Carpal Tunnel Syndrome
Heed Warning Signs of Carpal Tunnel Syndrome
Early Diagnosis is Key To Successful Treatment
Do you have a persistent tingling or numbness in your fingers or hand? Do your wrists or hands feel tight or swollen?
Carpal tunnel syndrome is a type of repetitive stress injury that is most commonly caused by repetitive motion in the workplace. This can range from long hours of typing or data entry at a keyboard to long-term use of vibrating hand tools or other types of instruments.
This painful condition is caused by swelling of the flexor tendons of the hand. The flexor tendons, median nerve, and deep radial artery and vein all pass from your forearm to your hand through a very narrow ‘tunnel’ composed of bones and ligaments in your wrist. When these tendons or surrounding membranes swell, it exerts pressure on the median nerve, causing pain, numbness or tingling.
As specialists in the body’s musculoskeletal system, PM&R physicians (also called physiatrists) treat a wide range of illness and injuries that affect the body’s complex system of muscles, tendons, ligaments, bones and joints, including carpal tunnel syndrome.
Repetitive stress injuries such as carpal tunnel syndrome are some of the fastest growing workplace injuries. According to the federal Bureau of Labor Statistics, carpal tunnel syndrome is one of the leading causes of lost workdays with employees averaging 30 days away from work. Repetitive stress injuries top the list of lost-time injuries and illnesses reported by employers.
Although not all cases of repetitive stress injury are work-related, we do see more of these problems, such as carpal tunnel syndrome, with certain occupations including computer operators, factory workers, even musicians. Due to the increased use of computers in the workplace, we are now seeing the same problems with white-collar office employees that were once limited mainly to assembly-line workers. Traumatic injury to the wrist and certain types of arthritis can also lead to carpal tunnel syndrome. Treatment options for carpal tunnel syndrome can be simple or complex, depending on the severity and frequency of symptoms. Treatments can include physical therapy, stretching, special braces or splints, ice, strengthening exercises, anti-inflammatory medications or cortisone injection. Surgery is normally a last resort for patients who do not respond to conservative treatments.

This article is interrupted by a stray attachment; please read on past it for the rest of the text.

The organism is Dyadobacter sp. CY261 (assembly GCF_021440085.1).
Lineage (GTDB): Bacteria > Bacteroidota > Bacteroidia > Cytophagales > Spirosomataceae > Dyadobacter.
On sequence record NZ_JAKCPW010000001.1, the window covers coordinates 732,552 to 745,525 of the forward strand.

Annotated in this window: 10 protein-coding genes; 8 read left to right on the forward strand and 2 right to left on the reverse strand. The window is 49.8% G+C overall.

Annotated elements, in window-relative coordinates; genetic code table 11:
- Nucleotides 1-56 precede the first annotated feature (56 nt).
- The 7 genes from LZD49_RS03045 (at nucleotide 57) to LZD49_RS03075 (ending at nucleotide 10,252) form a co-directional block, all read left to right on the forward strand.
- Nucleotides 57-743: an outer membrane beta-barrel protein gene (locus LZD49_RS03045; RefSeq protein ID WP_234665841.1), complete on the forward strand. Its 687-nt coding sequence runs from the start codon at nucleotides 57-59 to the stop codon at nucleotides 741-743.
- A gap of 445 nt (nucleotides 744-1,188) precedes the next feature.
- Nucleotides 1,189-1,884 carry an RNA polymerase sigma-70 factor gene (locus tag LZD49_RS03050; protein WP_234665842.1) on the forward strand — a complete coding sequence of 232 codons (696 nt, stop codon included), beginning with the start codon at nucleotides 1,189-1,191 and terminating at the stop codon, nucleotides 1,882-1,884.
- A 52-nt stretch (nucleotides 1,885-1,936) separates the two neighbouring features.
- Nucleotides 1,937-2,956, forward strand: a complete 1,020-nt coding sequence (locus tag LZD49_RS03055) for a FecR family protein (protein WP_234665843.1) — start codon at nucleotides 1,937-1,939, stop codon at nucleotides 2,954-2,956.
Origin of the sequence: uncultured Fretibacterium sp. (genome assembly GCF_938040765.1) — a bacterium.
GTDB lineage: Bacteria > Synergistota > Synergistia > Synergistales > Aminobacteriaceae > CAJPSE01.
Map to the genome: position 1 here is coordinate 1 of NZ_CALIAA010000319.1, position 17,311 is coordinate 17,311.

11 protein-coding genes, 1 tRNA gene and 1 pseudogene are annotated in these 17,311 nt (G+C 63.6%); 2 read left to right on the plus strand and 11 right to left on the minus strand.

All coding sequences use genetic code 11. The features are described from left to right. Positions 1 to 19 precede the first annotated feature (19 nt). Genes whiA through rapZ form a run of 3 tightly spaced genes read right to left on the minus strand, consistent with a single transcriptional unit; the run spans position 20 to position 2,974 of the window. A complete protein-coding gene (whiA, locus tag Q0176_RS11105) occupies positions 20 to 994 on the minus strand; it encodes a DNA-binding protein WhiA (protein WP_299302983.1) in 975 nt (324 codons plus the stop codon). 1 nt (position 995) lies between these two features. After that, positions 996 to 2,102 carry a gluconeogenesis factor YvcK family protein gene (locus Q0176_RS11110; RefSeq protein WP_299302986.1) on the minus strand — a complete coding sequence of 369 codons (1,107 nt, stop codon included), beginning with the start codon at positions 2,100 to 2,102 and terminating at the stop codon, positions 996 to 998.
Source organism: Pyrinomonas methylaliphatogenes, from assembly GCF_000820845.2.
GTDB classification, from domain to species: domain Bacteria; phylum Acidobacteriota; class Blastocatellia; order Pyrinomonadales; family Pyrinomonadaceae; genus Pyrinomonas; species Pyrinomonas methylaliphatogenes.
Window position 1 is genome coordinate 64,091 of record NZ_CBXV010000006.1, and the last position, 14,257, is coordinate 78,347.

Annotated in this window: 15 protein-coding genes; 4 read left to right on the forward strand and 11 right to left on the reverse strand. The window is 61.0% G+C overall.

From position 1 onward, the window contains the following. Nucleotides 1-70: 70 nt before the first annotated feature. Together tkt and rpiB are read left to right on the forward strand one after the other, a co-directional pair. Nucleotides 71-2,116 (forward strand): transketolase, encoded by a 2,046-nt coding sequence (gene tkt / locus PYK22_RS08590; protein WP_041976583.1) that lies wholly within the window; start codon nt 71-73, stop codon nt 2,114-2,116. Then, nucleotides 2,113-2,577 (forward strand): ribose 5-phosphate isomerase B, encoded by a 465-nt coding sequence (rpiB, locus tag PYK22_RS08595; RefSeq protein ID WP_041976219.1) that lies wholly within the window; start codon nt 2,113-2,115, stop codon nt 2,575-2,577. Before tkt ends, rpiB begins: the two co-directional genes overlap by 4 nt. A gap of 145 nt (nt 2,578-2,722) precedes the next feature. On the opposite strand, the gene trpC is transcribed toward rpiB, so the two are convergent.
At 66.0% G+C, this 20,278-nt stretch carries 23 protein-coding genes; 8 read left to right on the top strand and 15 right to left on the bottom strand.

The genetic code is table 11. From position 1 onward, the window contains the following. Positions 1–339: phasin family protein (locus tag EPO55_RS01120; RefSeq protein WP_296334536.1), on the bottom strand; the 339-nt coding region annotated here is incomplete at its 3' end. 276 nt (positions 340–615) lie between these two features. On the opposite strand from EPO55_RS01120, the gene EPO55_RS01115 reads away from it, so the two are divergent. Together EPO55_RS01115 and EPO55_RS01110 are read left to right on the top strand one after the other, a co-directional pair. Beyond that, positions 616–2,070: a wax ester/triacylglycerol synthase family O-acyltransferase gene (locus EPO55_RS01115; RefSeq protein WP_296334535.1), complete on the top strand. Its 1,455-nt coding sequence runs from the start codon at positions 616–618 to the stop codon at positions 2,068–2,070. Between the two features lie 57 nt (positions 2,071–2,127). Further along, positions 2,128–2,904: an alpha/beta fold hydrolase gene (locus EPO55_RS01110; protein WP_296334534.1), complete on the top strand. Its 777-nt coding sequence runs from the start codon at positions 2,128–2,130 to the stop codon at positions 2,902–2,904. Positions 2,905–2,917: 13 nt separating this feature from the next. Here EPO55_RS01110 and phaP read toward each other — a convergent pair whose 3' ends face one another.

You may be one of the millions of Americans suffering from the symptoms of carpal tunnel syndrome if you’re feeling these sensations or if you:
- Have difficulty grasping objects or find yourself dropping objects more frequently
- Experience a weak feeling in your hands and lower arms, especially when you first wake up
- Feel hand or wrist pain that sometimes travels up your arm to the shoulder
- Experience decreased feeling in your thumb, index a nd middle finger
Catching this condition in its early stages is extremely important, because as it progresses and the muscles become weaker, the chances of successful rehabilitation can be significantly reduced. Prevention is often the best strategy. Computer users should consider the following tips for preventing carpal tunnel syndrome:
Sit Up Straight
Avoid slouching! Sitting in a more upright position puts less weight and pressure on hands and wrists. Your lower back should be pressed against the seat back with the spine straight and perpendicular to the floor. Hips and knees should be bent at a 90-degree angle, and feet should be flat on the floor or supported by a footrest. Good ergonomic posture and positioning are the best defense against developing carpal tunnel syndrome.
Take A Break
Take frequent short breaks during extended time on the computer. Take a 20-30 second break every half hour to stretch the muscles in your hands, forearms and shoulders. Get up and move around if you can to stay relaxed.
Straighten Out Your Wrists
Don’t rest your palms or heel of your hand on your desk when typing or using the mouse. Try to keep your hands held up with the wrists in a straight position. A wrist rest for your keyboard can be effective in keeping your wrists in the proper position.
Taking these preventative steps can decrease your risk for repetitive stress injuries such as carpal tunnel syndrome. But if you are experiencing signs and symptoms of carpal tunnel syndrome -persistent numbness or tingling in your hand-consult your doctor immediately. Early diagnosis and treatment greatly improves chances for a successful resolution to the problem.